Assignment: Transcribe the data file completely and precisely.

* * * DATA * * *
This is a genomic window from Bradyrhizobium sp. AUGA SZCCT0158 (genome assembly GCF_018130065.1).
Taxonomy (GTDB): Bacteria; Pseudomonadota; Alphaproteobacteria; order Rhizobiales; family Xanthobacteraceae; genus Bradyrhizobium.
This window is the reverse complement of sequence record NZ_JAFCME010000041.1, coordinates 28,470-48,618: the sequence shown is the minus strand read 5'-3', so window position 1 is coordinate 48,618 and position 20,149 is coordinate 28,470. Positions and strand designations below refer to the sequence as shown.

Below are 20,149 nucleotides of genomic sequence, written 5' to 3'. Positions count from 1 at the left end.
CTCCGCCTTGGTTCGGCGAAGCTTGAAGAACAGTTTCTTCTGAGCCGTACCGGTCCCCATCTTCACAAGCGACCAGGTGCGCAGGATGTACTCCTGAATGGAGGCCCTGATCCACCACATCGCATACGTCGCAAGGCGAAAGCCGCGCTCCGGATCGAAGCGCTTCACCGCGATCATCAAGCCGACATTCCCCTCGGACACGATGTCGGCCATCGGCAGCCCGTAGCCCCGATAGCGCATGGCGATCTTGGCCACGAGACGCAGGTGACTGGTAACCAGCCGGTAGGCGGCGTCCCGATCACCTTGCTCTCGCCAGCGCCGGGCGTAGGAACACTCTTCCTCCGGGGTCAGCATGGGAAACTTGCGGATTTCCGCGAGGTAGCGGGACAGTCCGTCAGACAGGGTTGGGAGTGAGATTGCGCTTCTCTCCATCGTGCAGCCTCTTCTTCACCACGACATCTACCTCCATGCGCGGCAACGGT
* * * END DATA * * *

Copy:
This is a genomic window from Bradyrhizobium sp. AUGA SZCCT0158 (genome assembly GCF_018130065.1).
Taxonomy (GTDB): Bacteria; Pseudomonadota; Alphaproteobacteria; order Rhizobiales; family Xanthobacteraceae; genus Bradyrhizobium.
This window is the reverse complement of sequence record NZ_JAFCME010000041.1, coordinates 28,470-48,618: the sequence shown is the minus strand read 5'-3', so window position 1 is coordinate 48,618 and position 20,149 is coordinate 28,470. Positions and strand designations below refer to the sequence as shown.

Below are 20,149 nucleotides of genomic sequence, written 5' to 3'. Positions count from 1 at the left end.
CTCCGCCTTGGTTCGGCGAAGCTTGAAGAACAGTTTCTTCTGAGCCGTACCGGTCCCCATCTTCACAAGCGACCAGGTGCGCAGGATGTACTCCTGAATGGAGGCCCTGATCCACCACATCGCATACGTCGCAAGGCGAAAGCCGCGCTCCGGATCGAAGCGCTTCACCGCGATCATCAAGCCGACATTCCCCTCGGACACGATGTCGGCCATCGGCAGCCCGTAGCCCCGATAGCGCATGGCGATCTTGGCCACGAGACGCAGGTGACTGGTAACCAGCCGGTAGGCGGCGTCCCGATCACCTTGCTCTCGCCAGCGCCGGGCGTAGGAACACTCTTCCTCCGGGGTCAGCATGGGAAACTTGCGGATTTCCGCGAGGTAGCGGGACAGTCCGTCAGACAGGGTTGGGAGTGAGATTGCGCTTCTCTCCATCGTGCAGCCTCTTCTTCACCACGACATCTACCTCCATGCGCGGCAACGGT